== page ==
“To get a global perspective on healthcare is an enriching experience,” said Jacqueline Smith-Mason, Ph.D., associate dean of the Honors College. “Study abroad can be life-changing.”

During their time in Italy, students got a taste of what universal health care is like. They saw how medicine – from procedures to patient interaction – differ abroad. They also visited Fondi, where Abbate grew up, Pompeii and Sperlonga.

“What a beautiful country,” Rosellen said. “But what I loved most was the theme of service there. They live to serve other people. That’s exactly what I want to do.”

By Janet Showalter

05
2016

All time high for Medical Student Research Day

Medical Student Research Day

The Class of 2018’s Stephanie DeMasi took first place at Medical Student Research Day. The judges reported that the quality and quantity of her research was exceptional given the limited time period in which the research was conducted, and particularly so given that this was her initial experience with a bona fide research project.

The 2016 Medical Student Research Day featured poster presentations from both the basic and clinical sciences, with students tackling topics as diverse as dengue and chikungunya viruses, surviving melanoma and hand hygiene in the operating room. There were also several research projects that examined medical education topics like encouraging compassion and learning to place intravenous catheters.

With 49 medical students participating, Jan Chlebowski, Ph.D., associate dean for graduate education, noted it was the largest number of presenters in the event’s three-year history.

“Having M.D. students gain some type of research experience during their training has been a point of emphasis by the medical school’s dean, Dr. Jerry Strauss, and also by the LCME, the accrediting body for the M.D. program,” said Chlebowski.

Student interest in research has been steadily growing over the past eight years, and the introduction of the M.D. program’s new curriculum has provided more opportunities for students to build research experience over the course of their training.

Dean of Medicine Jerry Strauss III, M.D., Ph.D., was on hand to review the research and speak with the presenters.

“It was an impressive show of talent! The research projects were diverse, and the students who walked me through their posters were extremely knowledgeable,” said Strauss. “This was a truly exceptional year in terms of the number of participants, and the quality of the work presented. I am particularly grateful to the research mentors who invested significant time and effort in making these research experiences productive and rewarding.”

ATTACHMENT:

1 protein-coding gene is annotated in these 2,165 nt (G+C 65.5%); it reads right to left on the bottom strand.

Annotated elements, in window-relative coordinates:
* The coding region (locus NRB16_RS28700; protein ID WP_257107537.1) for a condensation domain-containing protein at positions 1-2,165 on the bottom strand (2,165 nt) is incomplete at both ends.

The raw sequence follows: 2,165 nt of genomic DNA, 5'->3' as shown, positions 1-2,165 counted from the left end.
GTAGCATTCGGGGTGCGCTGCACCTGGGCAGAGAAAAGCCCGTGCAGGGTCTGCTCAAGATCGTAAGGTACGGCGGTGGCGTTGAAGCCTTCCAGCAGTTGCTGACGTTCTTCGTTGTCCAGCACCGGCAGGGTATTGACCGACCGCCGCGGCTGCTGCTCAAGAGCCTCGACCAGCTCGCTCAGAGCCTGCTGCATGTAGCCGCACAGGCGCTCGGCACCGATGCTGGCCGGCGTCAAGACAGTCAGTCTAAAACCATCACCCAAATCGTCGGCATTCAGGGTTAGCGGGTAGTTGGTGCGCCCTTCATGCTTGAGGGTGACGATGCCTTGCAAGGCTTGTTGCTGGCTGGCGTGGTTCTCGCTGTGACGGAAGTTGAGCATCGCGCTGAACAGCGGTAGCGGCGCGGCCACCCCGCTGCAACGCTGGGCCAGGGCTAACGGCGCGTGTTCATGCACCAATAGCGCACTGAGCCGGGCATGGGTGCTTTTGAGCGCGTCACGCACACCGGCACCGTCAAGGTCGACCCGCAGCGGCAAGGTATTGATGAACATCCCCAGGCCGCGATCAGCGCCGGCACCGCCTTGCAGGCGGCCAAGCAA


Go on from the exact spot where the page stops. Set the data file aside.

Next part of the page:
The posters presented at Medical Student Research Day are eligible for prizes of $1,000, $500 and $250. A panel of judges reviewed the presentations’ originality, understanding, clarity and discussion.

Stephanie DeMasi with Jack Haar, professor emeritus of anatomy and neurobiology, who established the James D. Popp Summer Research Fellowship that made DeMasi’s research possible.

Stephanie DeMasi with Jack Haar, professor emeritus of anatomy and neurobiology, who established the James D. Popp Summer Research Fellowship that made DeMasi’s research possible.

This year’s winning entry was the Class of 2018’s Stephanie DeMasi, New Platinum Agents, Triplatin and Triplatin NC, Suppress Advanced Breast and Pancreatic Cancer. With financial support from the James D. Popp Summer Research Fellowship, she conducted the research under the guidance of Kazuaki Takabe, M.D., Ph.D., associate professor of surgery.

“The judges felt that the quality and quantity of the research achieved by the winner was exceptional given the limited time period in which the research was conducted,” Chlebowski said. Their interactions with DeMasi during her presentation provided convincing evidence of her immersion and understanding of the complex nature of the study..

“This was compounded by the report that this was her initial experience with a bona fide research project.”

The judges also awarded:
– Second place to the Class of 2017’s Mashya Abbassi and Reza Nabavizadeh, co-presenters and classmates, and
– In a tie for third place: the Class of 2018’s Christopher Bednarz and the Class of 2018’s Imran Khatri.

Many of the research findings described in the poster presentations were products of the Medicine Student Summer Research Fellowship Program. The student-initiated eight-week projects take place between the students’ first and second years of medical school.

“Students submit a proposed project and have to identify a faculty mentor on their own,” explained Chlebowski. If the project is approved, students receive a $2,500 stipend to support their research.

By Erin Lucero